Monday, November 16, 2009

Free will - how free?

If you've come across the biomechanical arguement in terms of free will, this is something to consider. Even if will is simply an execution of physics, the word 'simply' is not enough. If you trace the smoking gun of physics, it didn't start yesterday, nor the day before - it traces all the way back to what we currently understand as the larger origins of everything, the big bang.

Even if free will is simply physics, the final expression of physics that is free will is an expression that originates in a big and still pretty damn mysterious explosion! You could literally consider your own will as a small ongoing part of that explosion. Indeed if scienctific evidence forces you to think of youself as biomechanical, then your just as much forced to consider yourself as a small part of that explosion, ongoing.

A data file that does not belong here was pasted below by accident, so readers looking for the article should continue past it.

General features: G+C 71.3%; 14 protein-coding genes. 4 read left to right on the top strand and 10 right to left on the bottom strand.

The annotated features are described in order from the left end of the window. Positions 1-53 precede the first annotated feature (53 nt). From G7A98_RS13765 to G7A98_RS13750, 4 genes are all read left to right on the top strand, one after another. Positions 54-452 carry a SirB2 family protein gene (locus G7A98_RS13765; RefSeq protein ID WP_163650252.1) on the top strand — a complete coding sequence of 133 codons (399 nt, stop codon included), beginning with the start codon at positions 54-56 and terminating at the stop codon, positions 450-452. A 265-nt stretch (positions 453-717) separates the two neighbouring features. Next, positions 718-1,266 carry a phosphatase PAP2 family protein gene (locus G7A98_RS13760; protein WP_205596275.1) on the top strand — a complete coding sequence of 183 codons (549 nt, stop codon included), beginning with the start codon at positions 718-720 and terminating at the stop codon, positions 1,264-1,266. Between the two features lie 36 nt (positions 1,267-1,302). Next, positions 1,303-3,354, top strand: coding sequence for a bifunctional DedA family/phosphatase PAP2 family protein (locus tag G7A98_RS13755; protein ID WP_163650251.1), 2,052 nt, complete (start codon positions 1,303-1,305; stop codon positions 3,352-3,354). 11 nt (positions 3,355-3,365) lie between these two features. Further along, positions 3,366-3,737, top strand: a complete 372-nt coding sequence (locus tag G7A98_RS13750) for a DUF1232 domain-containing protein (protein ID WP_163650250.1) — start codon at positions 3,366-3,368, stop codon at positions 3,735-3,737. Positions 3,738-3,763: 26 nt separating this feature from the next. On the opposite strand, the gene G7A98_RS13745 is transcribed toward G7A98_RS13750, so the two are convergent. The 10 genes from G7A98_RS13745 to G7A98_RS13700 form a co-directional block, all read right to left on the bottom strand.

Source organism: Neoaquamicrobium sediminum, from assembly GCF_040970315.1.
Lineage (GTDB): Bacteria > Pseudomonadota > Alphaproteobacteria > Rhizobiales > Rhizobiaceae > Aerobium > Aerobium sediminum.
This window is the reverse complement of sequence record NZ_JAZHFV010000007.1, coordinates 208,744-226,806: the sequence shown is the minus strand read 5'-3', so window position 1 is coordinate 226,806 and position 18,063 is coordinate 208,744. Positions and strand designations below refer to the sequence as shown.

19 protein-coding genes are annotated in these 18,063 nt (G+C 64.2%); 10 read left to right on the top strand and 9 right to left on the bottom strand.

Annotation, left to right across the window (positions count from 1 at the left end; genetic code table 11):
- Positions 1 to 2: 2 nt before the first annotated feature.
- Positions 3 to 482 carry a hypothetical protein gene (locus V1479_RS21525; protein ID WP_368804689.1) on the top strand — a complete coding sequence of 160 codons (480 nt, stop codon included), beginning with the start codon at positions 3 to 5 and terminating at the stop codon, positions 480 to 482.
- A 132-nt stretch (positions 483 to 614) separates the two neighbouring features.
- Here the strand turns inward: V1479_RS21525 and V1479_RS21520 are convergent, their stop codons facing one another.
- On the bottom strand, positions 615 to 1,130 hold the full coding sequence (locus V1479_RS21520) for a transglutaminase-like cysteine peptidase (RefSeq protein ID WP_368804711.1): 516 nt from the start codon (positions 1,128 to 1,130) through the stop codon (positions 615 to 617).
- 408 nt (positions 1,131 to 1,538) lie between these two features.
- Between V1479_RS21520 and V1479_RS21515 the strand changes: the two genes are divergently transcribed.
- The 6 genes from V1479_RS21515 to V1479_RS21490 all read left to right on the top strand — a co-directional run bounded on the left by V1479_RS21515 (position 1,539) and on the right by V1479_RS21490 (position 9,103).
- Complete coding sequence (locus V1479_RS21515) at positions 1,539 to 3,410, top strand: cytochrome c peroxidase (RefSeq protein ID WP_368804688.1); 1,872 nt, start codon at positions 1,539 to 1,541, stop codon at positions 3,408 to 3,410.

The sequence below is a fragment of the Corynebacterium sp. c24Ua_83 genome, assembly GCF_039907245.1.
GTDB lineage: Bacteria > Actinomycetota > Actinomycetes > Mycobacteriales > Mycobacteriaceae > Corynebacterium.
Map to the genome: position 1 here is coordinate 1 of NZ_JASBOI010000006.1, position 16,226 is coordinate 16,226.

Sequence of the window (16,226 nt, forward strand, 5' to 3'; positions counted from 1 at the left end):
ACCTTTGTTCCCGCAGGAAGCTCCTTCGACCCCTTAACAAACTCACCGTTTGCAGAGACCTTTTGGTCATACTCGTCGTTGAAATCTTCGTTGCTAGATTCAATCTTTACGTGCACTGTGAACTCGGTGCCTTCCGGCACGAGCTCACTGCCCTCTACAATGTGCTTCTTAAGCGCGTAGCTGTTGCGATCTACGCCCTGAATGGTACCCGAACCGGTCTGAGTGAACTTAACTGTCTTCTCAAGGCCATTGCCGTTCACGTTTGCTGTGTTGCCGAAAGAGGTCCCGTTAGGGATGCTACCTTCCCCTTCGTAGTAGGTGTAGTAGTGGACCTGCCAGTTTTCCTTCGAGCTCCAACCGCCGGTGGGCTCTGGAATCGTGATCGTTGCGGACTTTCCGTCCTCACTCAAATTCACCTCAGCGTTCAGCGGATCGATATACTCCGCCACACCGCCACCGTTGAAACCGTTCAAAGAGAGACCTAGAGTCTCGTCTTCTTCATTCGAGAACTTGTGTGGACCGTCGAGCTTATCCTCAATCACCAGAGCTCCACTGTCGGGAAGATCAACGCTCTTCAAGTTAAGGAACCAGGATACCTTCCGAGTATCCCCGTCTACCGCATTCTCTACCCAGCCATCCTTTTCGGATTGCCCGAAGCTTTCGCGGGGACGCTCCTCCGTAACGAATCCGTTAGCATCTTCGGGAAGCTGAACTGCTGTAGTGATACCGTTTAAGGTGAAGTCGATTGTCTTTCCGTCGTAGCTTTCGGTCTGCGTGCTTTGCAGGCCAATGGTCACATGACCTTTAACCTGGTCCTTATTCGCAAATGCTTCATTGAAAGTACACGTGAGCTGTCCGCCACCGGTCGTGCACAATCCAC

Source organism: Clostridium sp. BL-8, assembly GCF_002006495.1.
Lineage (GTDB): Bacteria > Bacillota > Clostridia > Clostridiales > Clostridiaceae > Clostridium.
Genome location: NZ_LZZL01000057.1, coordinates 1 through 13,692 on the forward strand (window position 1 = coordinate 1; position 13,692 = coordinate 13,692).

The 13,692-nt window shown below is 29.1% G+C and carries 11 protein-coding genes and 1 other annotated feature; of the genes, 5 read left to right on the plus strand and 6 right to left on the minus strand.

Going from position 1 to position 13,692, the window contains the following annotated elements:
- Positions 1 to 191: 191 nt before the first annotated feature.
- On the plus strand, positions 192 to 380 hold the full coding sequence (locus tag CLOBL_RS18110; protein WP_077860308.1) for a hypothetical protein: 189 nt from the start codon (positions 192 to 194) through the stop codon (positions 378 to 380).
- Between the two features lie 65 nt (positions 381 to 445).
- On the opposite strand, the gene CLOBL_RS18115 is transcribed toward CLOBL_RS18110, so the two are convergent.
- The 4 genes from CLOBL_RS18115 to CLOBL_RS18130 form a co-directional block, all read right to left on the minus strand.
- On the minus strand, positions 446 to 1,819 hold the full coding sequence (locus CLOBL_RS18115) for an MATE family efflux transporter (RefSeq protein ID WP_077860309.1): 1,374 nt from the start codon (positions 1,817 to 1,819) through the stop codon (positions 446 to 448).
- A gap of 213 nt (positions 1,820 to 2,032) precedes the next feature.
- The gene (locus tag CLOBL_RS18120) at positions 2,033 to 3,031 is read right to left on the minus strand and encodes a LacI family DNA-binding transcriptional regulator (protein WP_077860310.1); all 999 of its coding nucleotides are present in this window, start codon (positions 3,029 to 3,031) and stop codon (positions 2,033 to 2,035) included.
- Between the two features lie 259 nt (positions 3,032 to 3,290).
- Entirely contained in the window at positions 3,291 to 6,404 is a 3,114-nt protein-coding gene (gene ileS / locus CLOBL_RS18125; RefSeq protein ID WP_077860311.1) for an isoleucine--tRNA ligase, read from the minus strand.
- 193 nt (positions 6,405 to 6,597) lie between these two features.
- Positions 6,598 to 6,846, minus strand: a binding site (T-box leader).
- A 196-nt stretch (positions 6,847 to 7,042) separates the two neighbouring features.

Will we grasp the origins of that explosion more thoroughly in future? Probably, but its a much more grandiose thing. The frightening element of simply seeing oneself as a biomechanical machine is that it seems so pointless and meaningless. But that's basically because it's such a short term way of looking at things (if humans are very flawed, to look at it this way is to engage in another flaw). Beyond our ability to grasp from moment to moment, we trace all the way to one huge explosion that pretty much made everything (or atleast allowed it to exist/birthed it). That's pretty significant!

If you haven't run into the biomechanical arguement - in a way you both need to know, yet I'm lothe to say since I wont be there to run it past you in person. I'm not sure it should be passed on alone. Anyway, here's a long essay that might help on it - it's long, so maybe you wont get through it anyway, or find the length to be some company.

Also see: Philosophy: An arguement against "Humans are fundamentally bio-mechanical"

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